It's important to note that Congress writes the law. Congress does not enforce the law. The Administration enforces the law. All the laws Congress writes have no effect unless the Administration enforces them.
That's important to note because Congress has passed many effective laws to curtail illegal immigration and, if they had been enforced over the years, we would not be in the situation we find ourselves in today.
* In 1995, I chaired the 54-member Congressional Task Force on Immigration Reform. Approximately 60% of the more than 80 specific recommendations we made were included in the "Illegal Immigration Reform and Immigrant Responsibility Act of 1996", which was signed into law on September 30, 1996.
* Among the law's provisions was worksite enforcement. Stiff penalties, including jail time, were prescribed for employers who knowingly hired illegal immigrants. Instead of enforcing the law, the then-Administration made it easy for illegal immigrants to forge work papers and impossible for employers to challenge an employee's right to work.
That's just one of hundreds of examples. I have met repeatedly with the directors of the then-Immigration and Naturalization Service and the now-Immigration and Customs Enforcement, along with Presidents and top White House advisors, demanding better enforcement of our laws.
Recently, President Bush began a more aggressive worksite enforcement program, has required more industries to use an easy employee verification system I authored into law, and has stepped up the program to screen for immigration status at local jails--another program I authored, with Ventura County's jail being a model of the program's effectiveness.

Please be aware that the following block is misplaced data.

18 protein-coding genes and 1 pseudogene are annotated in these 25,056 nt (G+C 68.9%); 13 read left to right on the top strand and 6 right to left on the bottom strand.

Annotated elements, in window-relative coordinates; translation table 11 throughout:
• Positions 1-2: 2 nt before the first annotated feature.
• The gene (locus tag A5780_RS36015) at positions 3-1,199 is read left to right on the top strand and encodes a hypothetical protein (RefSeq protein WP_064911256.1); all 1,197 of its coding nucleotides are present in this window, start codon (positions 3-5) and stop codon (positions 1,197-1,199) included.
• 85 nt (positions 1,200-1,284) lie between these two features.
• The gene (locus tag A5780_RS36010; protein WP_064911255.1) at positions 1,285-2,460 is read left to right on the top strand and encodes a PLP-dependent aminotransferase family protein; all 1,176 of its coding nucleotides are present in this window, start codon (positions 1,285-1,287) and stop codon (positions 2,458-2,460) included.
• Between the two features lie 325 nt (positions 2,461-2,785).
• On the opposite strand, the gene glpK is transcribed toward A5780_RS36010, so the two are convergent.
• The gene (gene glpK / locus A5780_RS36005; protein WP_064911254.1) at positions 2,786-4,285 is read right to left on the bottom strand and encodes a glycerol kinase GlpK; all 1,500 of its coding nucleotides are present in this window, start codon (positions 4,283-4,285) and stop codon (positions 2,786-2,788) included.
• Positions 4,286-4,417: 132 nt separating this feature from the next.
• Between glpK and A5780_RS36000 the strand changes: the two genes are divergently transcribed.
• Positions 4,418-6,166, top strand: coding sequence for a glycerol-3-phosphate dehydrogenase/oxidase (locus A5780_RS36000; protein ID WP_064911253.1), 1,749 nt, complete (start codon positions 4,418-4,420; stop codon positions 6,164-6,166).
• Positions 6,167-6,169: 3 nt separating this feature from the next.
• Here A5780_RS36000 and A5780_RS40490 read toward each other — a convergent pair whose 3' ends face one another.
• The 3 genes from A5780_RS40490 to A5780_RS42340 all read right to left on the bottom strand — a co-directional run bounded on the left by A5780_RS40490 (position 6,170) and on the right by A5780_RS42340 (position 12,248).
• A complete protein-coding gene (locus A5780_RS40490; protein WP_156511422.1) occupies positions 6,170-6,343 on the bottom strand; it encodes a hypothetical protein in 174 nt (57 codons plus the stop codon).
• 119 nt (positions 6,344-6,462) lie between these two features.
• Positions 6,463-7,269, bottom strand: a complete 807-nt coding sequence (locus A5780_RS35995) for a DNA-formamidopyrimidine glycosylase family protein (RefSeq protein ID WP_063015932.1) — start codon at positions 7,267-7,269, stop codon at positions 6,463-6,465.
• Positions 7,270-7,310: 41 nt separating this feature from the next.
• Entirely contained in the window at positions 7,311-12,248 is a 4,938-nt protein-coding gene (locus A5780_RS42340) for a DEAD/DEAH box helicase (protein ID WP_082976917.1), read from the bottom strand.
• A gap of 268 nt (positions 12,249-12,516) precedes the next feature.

It's a good start. But only a start. For example:
* In 2004, Congress passed the "Intelligence Reform and Terrorism Prevention Act", which requires the Secretary of Homeland Security to propose minimum standards for identification used by airline passengers. We're still waiting. And while we do, anyone with a matricula consular identification card can board an airplane.
* Consular cards are issued by foreign governments. There is no attempt to determine whether the person obtaining the card is legally in the United States. In fact, the only people who need these cards are illegal immigrants, criminals and terrorists. No one denies this fact.
So I will continue to author and work with my colleagues to author good laws. And I will continue to pressure those who enforce the law until they are enforced.